Fiore doesn’t just support Americans’ right to bear arms — she’s made a public statement of it by taking a family Christmas card photo with her family — adults and children included — holding weapons. Fiore, a lifetime member of the NRA and the Front Sight Firearms Training Institute and Second Amendment Sisters member, considers Second Amendment rights and responsible gun ownership some of her defining issues as a Republican state representative. Unsurprisingly, this hot-button photo hit the Internet like gasoline to a fire. Fiore’s pro-gun family pic immediately stirred up a Facebook debate after it was posted to her official page, with more than 6,000 shares and counting:
Of course, gun supporters and fellow NRA members love, love, love Fiore’s unique and provocative family Christmas card. They can’t get enough of it, as evidenced by many of the Facebook comments. But no matter where you stand on the great gun debate that isn’t likely to settle anytime soon, you can’t argue with the fact that Fiore’s Christmas card is controversial.
Just days after two major mass shootings that have rocked our nation, a politician posts a happy Christmas card, where family members are smiling with guns in hand, to social media. For the many Americans affected by mass shooting tragedies, this may come as a slap in the face.
Even worse, Fiore’s Christmas card appears to contradict the exact message it is trying to send.
Fiore stands on a platform of responsible gun ownership, explaining in the caption to her Facebook photo that, “We’re just your ordinary American family” and “It’s up to Americans to protect America.”
However, posing children with guns as props is the opposite of responsible gun ownership.
Like it or not, people are influenced by prominent figures in the media. Fiore said blatantly that she represents the average family who plans to use guns as their Second Amendment right to protect America.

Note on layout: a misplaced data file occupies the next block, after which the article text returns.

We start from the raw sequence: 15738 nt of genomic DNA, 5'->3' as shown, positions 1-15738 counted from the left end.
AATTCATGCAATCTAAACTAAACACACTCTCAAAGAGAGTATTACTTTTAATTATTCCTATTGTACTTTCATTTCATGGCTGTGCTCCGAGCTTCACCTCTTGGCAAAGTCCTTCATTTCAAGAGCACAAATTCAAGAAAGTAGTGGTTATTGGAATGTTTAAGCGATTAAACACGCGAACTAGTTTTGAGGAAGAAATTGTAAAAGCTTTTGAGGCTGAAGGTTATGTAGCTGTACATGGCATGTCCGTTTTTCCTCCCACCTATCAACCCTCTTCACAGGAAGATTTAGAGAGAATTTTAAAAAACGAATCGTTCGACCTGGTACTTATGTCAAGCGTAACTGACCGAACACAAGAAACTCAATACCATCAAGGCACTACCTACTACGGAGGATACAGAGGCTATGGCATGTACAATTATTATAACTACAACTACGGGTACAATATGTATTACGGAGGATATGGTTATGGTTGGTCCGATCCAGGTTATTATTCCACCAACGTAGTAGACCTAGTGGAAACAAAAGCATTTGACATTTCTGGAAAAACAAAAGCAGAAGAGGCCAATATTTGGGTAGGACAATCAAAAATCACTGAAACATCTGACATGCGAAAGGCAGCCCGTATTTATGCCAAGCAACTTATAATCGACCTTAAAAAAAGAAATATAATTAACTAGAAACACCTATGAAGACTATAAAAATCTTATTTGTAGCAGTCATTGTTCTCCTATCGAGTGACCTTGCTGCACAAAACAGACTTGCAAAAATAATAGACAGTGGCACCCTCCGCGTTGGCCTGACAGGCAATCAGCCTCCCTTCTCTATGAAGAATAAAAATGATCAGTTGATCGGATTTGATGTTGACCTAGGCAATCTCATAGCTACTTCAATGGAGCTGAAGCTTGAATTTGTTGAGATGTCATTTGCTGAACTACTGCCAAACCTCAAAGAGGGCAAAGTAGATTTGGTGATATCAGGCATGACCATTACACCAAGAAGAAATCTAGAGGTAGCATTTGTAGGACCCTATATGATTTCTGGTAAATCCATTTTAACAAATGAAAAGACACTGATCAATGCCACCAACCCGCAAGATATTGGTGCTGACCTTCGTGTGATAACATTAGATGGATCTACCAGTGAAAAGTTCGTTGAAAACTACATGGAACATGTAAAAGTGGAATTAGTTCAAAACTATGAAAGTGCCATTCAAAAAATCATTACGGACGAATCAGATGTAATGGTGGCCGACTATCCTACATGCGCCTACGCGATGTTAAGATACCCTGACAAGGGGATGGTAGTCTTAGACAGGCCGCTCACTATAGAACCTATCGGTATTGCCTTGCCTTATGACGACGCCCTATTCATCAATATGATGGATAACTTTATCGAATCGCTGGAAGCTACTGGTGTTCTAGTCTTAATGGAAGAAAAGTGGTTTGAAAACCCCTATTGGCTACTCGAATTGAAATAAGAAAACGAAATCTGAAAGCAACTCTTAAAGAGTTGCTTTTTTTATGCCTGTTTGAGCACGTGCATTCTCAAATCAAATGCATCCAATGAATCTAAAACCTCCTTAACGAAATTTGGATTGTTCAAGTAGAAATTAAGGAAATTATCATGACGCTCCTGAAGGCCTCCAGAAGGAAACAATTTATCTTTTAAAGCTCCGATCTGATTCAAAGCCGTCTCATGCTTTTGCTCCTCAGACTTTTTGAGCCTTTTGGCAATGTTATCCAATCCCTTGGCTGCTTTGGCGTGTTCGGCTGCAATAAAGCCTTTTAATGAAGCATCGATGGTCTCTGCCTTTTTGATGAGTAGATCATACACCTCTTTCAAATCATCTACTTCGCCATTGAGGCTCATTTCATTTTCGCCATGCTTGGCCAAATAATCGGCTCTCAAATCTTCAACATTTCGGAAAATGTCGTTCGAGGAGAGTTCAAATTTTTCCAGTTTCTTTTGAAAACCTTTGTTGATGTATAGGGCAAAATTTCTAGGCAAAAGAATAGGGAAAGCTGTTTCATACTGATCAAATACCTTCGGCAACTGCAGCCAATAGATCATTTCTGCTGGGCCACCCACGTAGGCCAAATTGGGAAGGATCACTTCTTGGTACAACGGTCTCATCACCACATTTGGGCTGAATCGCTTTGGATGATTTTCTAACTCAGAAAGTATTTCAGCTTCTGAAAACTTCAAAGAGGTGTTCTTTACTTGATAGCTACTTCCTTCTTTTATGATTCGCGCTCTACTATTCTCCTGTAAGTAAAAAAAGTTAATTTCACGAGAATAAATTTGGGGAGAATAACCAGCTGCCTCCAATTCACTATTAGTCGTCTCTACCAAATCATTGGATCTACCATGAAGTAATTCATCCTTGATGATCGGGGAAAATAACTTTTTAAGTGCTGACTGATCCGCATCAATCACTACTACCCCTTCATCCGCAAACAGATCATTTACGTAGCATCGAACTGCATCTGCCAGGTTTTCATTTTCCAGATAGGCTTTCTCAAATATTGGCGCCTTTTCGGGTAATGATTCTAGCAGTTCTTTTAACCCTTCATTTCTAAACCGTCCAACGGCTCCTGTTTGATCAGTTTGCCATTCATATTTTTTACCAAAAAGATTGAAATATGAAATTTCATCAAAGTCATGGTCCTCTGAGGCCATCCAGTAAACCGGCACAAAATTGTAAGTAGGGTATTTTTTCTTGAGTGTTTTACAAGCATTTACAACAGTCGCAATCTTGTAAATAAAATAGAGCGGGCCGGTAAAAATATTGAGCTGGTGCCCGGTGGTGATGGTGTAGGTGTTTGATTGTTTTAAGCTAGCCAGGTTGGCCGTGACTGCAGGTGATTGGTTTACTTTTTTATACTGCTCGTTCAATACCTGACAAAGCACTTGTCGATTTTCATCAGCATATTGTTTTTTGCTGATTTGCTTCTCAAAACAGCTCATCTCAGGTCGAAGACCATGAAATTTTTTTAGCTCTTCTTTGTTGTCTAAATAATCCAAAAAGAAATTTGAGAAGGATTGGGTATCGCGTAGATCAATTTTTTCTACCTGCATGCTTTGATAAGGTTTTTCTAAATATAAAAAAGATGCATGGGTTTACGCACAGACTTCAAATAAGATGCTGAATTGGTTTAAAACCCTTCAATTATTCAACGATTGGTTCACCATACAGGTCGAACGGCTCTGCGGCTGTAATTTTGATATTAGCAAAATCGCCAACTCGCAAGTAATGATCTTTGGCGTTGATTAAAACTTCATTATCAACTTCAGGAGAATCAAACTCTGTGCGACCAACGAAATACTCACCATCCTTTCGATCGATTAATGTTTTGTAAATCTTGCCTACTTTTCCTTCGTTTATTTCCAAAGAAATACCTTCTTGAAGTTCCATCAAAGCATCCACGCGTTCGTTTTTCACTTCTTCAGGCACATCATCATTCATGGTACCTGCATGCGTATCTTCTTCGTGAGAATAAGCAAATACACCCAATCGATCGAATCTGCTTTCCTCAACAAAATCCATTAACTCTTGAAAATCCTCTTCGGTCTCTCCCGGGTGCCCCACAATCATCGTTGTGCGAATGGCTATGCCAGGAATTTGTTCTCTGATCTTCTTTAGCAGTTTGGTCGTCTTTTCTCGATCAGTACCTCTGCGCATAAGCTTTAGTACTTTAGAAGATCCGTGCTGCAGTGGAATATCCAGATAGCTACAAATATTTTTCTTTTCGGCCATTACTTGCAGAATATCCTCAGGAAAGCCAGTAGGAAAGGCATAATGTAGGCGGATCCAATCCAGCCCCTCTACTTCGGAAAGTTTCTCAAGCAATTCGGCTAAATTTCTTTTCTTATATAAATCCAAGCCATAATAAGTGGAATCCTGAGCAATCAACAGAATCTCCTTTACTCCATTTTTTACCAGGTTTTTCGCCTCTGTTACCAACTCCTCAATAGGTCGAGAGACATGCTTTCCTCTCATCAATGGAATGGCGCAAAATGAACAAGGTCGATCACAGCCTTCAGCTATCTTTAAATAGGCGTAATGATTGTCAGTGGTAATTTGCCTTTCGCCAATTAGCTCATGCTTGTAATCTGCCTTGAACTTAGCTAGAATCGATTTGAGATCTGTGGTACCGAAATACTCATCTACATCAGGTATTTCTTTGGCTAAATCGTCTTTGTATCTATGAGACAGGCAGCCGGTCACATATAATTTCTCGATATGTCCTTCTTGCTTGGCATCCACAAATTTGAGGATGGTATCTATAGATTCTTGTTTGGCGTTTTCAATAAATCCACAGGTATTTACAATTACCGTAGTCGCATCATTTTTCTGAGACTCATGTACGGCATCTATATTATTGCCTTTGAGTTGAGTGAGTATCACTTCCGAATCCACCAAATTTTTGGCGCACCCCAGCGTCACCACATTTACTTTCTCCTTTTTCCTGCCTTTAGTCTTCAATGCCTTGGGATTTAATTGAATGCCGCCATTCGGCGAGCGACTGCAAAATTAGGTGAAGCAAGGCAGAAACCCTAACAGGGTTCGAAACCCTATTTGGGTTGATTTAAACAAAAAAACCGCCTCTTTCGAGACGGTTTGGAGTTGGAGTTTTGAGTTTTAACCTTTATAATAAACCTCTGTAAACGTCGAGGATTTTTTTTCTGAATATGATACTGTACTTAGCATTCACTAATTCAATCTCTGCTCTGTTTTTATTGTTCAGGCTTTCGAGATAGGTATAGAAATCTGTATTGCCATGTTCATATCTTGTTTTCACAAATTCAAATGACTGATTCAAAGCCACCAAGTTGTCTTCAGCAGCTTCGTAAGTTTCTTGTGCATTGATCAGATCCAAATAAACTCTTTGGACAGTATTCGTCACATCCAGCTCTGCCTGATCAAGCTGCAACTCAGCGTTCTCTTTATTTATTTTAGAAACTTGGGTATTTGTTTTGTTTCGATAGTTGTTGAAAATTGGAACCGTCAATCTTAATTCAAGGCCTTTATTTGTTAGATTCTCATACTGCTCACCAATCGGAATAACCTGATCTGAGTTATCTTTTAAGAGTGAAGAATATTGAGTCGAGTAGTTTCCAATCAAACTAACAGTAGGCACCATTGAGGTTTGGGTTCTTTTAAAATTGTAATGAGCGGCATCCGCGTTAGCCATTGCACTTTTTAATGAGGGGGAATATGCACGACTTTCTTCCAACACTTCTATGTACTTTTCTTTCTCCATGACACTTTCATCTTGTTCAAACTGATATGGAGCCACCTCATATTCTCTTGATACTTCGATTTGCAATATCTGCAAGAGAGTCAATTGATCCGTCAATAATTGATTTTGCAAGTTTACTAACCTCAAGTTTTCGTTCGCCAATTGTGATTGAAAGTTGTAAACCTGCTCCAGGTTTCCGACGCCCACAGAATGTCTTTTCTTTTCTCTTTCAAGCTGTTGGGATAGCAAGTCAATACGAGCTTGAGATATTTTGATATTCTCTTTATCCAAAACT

But this is not how the average family should present guns to their kids. It would have been one thing to pose all the adults with any kind of weapon they desire, but front and center, we see an adorable little boy holding a handgun. Even for the sake of a sure-to-be-viral picture, it’s still not OK to send a young child (and the rest of America) mixed messages by letting him use a real weapon like a toy.
No matter how you feel about guns, this is a basic principle that any person can agree on: Guns are not toys and should never be treated as such.
Within the realm of Second Amendment rights, it is possible to be a parent and a responsible gun owner — as long as guidelines like locking up guns, talking about weapons openly, storing ammunition separately and teaching kids what to do if they find a firearm are in place.
It’s this last point that can be the stickiest for parents who own guns. All children, especially those who live in a house with firearms, need to be taught to “stop” immediately when they see a gun left out. Teaching a kid to stop, not to touch and to tell a trustworthy adult what they have found could help to prevent, or at least minimize, the accidental shootings of children that have become an epidemic in the U.S.
Today, American kids are nine times more likely to die in a gun-related accident than kids in any other country in the developed world. If weapons are presented to kids as serious and not casual, we could prevent tragedies like the toddler who fatally shot himself after finding a gun in the car or even the 5-year-old who accidentally shot and killed his baby brother. These kinds of accidents aren’t a fluke — they are happening every day because kids have access to guns and haven’t been taught to not treat them as toys.
In light of these heartbreaking stories, it’s hard to take Fiore’s right-wing Christmas card with the cheeky tone it was intended. She may be a politician with a “right to bear arms” stance, but the execution of the card was poor at best. Letting kids hold guns as playthings in a family Christmas photo isn’t fun or funny. In fact, it undermines the foundation of responsible gun ownership that most gun owners support.
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